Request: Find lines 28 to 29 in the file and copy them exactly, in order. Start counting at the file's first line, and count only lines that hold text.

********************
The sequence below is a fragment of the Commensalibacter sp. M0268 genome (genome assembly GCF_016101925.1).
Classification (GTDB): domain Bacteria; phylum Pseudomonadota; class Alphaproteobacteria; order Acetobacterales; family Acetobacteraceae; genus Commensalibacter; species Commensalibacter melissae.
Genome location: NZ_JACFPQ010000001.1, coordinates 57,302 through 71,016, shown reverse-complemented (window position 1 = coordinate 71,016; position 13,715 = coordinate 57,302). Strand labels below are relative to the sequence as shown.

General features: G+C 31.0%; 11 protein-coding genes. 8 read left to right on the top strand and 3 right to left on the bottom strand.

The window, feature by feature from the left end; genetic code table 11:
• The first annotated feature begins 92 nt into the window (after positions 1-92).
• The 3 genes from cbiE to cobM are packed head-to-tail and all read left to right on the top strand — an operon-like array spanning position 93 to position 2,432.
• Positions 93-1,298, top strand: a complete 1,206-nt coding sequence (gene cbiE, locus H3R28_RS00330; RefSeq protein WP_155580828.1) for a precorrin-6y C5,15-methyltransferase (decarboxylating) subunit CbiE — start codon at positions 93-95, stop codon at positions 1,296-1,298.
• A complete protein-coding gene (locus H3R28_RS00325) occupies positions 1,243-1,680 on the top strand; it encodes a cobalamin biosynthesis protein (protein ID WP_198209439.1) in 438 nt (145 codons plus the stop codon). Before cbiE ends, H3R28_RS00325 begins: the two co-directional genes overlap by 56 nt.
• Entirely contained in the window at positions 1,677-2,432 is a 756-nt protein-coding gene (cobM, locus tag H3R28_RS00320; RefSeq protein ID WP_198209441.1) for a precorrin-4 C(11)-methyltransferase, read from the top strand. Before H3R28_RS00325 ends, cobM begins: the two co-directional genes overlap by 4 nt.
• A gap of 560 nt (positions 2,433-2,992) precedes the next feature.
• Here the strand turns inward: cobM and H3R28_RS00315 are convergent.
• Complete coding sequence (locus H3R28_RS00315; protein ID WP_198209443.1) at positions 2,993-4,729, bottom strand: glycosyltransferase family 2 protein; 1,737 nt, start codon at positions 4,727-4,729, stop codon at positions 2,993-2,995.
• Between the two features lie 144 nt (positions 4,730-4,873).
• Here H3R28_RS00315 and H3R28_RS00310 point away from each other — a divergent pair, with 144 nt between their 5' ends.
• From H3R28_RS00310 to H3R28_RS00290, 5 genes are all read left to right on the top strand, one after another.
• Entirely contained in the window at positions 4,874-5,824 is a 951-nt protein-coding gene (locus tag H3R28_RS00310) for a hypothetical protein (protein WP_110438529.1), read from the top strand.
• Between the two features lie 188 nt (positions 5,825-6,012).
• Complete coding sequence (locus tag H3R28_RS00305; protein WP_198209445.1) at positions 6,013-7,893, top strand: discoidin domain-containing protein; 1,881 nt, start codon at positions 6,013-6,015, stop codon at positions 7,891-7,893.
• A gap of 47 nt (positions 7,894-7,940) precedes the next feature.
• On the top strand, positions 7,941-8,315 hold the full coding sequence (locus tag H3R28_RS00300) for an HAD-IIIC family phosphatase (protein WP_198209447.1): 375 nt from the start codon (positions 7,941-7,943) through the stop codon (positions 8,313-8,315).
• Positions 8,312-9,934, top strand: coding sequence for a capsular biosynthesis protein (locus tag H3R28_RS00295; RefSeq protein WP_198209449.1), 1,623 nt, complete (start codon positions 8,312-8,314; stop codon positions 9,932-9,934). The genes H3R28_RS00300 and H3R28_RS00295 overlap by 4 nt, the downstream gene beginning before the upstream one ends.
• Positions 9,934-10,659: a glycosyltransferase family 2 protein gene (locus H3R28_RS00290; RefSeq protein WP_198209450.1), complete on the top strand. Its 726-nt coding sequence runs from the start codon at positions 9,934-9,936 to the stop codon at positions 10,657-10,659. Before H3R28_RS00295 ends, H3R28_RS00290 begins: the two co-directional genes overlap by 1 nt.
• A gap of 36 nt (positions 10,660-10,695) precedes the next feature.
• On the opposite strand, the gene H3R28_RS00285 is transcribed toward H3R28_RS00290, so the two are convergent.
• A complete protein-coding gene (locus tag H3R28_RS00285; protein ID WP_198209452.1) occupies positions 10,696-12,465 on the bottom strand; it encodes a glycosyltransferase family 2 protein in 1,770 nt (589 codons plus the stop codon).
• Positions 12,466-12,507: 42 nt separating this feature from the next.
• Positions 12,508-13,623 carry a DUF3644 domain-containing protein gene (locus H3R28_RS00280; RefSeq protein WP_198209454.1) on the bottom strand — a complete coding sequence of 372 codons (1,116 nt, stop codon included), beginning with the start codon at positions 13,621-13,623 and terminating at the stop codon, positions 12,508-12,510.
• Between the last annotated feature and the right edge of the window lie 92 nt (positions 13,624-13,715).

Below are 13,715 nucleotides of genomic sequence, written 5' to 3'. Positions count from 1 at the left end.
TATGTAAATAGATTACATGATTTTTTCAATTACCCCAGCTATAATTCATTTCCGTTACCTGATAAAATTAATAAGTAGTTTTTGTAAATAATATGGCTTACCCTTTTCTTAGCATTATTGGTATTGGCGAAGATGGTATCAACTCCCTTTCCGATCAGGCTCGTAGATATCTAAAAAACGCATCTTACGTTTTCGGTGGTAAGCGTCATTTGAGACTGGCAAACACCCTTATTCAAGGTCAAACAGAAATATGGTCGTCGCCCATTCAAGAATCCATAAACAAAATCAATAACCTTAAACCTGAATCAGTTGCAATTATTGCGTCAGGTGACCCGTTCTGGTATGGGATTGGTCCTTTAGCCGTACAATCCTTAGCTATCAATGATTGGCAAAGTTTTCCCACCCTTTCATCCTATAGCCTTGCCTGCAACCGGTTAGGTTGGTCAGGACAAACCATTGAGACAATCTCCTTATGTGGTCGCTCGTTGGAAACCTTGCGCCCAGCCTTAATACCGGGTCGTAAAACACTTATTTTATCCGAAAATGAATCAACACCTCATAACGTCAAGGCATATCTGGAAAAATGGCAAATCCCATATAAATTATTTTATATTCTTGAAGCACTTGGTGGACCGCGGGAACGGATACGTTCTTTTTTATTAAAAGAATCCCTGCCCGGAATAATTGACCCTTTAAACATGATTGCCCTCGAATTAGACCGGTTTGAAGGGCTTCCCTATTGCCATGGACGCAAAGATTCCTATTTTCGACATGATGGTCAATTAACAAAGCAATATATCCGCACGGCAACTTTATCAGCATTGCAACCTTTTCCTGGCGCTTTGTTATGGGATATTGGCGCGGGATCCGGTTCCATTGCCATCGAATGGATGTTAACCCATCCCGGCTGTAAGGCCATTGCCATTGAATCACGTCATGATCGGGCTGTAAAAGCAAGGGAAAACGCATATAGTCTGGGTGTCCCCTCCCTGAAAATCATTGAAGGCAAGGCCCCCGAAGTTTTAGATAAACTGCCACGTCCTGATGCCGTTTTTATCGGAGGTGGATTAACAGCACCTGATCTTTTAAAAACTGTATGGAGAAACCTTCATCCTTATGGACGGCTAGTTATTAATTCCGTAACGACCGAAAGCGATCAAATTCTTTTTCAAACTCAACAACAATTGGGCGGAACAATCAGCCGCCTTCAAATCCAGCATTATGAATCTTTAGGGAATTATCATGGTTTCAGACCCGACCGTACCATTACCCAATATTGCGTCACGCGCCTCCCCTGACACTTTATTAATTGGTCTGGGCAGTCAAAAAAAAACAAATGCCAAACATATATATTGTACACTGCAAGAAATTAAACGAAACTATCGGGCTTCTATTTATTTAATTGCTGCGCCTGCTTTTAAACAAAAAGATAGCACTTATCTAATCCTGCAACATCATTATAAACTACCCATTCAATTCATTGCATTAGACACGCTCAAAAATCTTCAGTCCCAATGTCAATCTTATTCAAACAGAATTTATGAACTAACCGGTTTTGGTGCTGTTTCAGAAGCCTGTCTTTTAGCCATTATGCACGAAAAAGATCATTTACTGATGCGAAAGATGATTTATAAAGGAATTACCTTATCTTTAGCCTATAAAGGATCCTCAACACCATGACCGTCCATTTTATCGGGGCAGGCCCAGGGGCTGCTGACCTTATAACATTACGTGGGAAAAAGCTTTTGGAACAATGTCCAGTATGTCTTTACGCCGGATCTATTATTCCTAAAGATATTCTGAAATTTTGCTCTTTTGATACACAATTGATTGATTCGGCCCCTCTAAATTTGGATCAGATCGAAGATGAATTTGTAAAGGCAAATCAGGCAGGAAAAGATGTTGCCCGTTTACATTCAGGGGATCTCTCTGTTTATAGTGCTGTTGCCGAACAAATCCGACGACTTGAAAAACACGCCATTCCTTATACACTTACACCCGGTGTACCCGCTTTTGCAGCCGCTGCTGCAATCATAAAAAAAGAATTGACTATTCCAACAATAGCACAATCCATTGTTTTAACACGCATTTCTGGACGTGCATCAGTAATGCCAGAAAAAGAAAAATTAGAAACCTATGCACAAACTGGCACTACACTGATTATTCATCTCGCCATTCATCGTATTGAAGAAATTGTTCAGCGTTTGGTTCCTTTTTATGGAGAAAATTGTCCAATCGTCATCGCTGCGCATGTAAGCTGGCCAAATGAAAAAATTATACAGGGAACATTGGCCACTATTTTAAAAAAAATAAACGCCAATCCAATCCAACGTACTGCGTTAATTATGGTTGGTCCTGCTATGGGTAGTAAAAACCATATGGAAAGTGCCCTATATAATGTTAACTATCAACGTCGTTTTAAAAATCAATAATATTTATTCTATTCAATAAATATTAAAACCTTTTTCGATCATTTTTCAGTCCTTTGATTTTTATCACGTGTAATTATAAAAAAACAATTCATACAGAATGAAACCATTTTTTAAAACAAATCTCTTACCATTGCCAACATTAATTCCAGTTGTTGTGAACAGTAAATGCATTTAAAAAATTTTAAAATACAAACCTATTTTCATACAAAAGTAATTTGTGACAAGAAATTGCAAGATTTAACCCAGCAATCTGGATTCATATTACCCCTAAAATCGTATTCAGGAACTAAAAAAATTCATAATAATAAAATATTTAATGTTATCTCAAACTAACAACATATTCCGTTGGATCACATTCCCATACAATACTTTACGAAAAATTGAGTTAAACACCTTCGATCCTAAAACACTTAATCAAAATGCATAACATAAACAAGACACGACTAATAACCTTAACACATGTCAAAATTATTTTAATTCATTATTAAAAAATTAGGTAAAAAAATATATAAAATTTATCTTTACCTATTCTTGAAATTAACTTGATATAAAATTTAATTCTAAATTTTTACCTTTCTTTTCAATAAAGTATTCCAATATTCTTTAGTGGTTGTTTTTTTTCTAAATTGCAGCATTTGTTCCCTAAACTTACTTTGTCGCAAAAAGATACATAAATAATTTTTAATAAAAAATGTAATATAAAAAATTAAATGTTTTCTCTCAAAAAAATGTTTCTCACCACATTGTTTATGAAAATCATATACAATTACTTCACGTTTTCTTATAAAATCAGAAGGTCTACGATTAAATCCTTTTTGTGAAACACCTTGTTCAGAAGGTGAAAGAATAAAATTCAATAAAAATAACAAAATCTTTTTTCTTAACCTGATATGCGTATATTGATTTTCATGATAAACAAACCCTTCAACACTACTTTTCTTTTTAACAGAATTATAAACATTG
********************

• Positions 12,508-13,623 carry a DUF3644 domain-containing protein gene (locus H3R28_RS00280; RefSeq protein WP_198209454.1) on the bottom strand — a complete coding sequence of 372 codons (1,116 nt, stop codon included), beginning with the start codon at positions 13,621-13,623 and terminating at the stop codon, positions 12,508-12,510.
• Between the last annotated feature and the right edge of the window lie 92 nt (positions 13,624-13,715).